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A question that floods our stylists’ inboxes is “how do I match my shirt and tie?”. In theory, it should be an easy and painless thing to do, yet so many approach it with trepidation – for fear of the dreaded clash. Once you’ve got the hang of this delicate art, however, you can safely pick out winning combinations without a time-burgling wardrobe appraisal. Enter our trusty stylists, who have put together a few basic guidelines to aid your daily decisions. Start with your choice of shirt, match your tie with the tips below, and that dreaded clash will be a thing of the past.
A blank canvas gives you lots of leeway. When wearing a white shirt, you can play around with your choice of tie without having to worry. “You can go for it. Big and small patterns, bold colours – the choice is yours, but ask yourself whether you’d like to come across relaxed or more playful. If you’re looking to make a statement, go for big patterns and bold colours, whereas block colour ties in neutral tones will present a sharper aesthetic,” says Thread stylist Alexander McCalla.
A good rule of thumb is that your tie should be darker than your shirt. Generally speaking, that is. “Always go for contrast, whether tonal or fabric,” says Thread stylist Artemis Crowley. If your shirt is vibrant, go subtle with the tie and vice versa. While your tie can be in the same colour family as your shirt and suit, the shades should be different. Or, if you’re looking to shake things up and experiment a little, refer to a colour wheel and familiarise yourself with ‘complementary’ and ‘contrasting’ colours – if you follow by the rules of the wheel, you can pair a mid-blue shirt and a burgundy tie or a light pink shirt and a navy tie with confidence. With a block-colour shirt, small patterns on a tie can also work well – just ensure if one element is very bold, the other should be more subtle.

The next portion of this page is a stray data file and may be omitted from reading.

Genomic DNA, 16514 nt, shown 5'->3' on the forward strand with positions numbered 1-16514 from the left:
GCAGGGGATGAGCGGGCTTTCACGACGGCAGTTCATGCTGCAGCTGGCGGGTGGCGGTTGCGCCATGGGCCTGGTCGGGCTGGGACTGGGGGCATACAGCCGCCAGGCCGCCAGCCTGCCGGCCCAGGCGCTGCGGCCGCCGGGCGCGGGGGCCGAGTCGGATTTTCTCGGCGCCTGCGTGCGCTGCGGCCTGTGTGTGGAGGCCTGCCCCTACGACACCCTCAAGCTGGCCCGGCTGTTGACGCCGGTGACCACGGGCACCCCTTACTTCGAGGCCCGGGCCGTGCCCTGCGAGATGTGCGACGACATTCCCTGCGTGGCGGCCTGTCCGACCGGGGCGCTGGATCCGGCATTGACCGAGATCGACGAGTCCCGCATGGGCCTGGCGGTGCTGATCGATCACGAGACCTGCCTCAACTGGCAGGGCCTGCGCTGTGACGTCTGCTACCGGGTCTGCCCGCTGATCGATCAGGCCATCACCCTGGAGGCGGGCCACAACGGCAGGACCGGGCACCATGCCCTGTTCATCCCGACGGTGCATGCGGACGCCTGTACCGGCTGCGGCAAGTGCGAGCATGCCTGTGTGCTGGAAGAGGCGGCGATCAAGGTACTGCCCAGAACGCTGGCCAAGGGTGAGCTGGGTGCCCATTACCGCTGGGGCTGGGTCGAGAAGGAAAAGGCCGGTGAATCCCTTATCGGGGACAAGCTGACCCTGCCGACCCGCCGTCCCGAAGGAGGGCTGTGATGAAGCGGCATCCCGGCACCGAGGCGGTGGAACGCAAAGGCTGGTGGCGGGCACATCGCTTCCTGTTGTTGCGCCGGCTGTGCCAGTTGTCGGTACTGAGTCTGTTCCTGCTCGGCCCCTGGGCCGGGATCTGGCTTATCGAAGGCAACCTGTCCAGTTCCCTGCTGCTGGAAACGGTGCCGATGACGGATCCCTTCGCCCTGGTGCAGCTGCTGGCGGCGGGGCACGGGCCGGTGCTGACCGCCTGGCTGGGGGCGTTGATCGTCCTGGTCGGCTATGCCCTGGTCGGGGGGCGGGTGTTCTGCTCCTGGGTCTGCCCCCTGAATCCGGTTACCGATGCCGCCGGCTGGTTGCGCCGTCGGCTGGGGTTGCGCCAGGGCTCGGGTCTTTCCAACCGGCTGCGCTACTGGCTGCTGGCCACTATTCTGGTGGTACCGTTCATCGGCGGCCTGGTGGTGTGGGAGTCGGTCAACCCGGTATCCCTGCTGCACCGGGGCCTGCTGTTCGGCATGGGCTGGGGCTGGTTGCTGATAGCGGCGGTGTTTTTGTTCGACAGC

When patterns are introduced, things start to get interesting. “Steer clear of similarly patterned ties. The safe route would be to keep it simple with a block colour,” Alexander advises. “It’s all about making sure one of the two elements does the talking.” If you’re thinking of trying pattern-on-pattern, make sure that the size and type of the pattern varies. “It’s definitely possible to double up on pattern but make sure there’s some subtle tension. Don’t go for a matching pattern, and do try to include textural difference in the combination. For example, a blue checked shirt with a jewel-coloured paisley tie would work well, or even an Oxford striped shirt with a spotted knitted tie,” Artemis suggests.
Erring on the more casual side of things, a textured shirt works great with a textured or block-colour tie. “Try to match the fabric’s weight. Light fabrics, like a cotton poplin shirt and a linen/silk tie, go together during warmer seasons, while colder weather means you can try heavier combinations like Oxford/flannel shirts with knitted/wool ties,” says Artemis.
Words: Ashiana Pradhan
Illustration: Darren Shaddick